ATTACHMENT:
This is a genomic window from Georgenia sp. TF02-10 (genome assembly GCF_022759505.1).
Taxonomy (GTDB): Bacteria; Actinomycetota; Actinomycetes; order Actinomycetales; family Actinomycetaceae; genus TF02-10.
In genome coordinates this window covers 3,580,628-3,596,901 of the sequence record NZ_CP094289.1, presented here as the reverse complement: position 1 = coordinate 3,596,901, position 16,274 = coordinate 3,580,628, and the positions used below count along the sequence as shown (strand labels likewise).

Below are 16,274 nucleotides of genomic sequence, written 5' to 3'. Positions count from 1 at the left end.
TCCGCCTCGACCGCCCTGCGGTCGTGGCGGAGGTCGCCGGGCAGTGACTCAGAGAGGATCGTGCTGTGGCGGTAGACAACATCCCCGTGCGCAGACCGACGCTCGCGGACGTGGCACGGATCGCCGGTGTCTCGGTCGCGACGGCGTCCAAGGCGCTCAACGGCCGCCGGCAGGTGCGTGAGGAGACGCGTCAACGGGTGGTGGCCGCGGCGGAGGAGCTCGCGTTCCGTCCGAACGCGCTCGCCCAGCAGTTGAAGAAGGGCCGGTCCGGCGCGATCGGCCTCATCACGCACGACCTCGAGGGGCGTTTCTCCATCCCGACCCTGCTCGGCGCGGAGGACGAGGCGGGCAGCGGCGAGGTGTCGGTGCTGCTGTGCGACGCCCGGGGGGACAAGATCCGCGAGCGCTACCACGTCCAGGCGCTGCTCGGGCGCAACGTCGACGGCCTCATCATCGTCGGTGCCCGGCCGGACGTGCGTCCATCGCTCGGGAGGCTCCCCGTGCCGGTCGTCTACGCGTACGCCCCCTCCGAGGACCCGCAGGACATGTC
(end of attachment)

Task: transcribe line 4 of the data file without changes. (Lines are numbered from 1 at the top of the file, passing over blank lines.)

Below are 16,274 nucleotides of genomic sequence, written 5' to 3'. Positions count from 1 at the left end.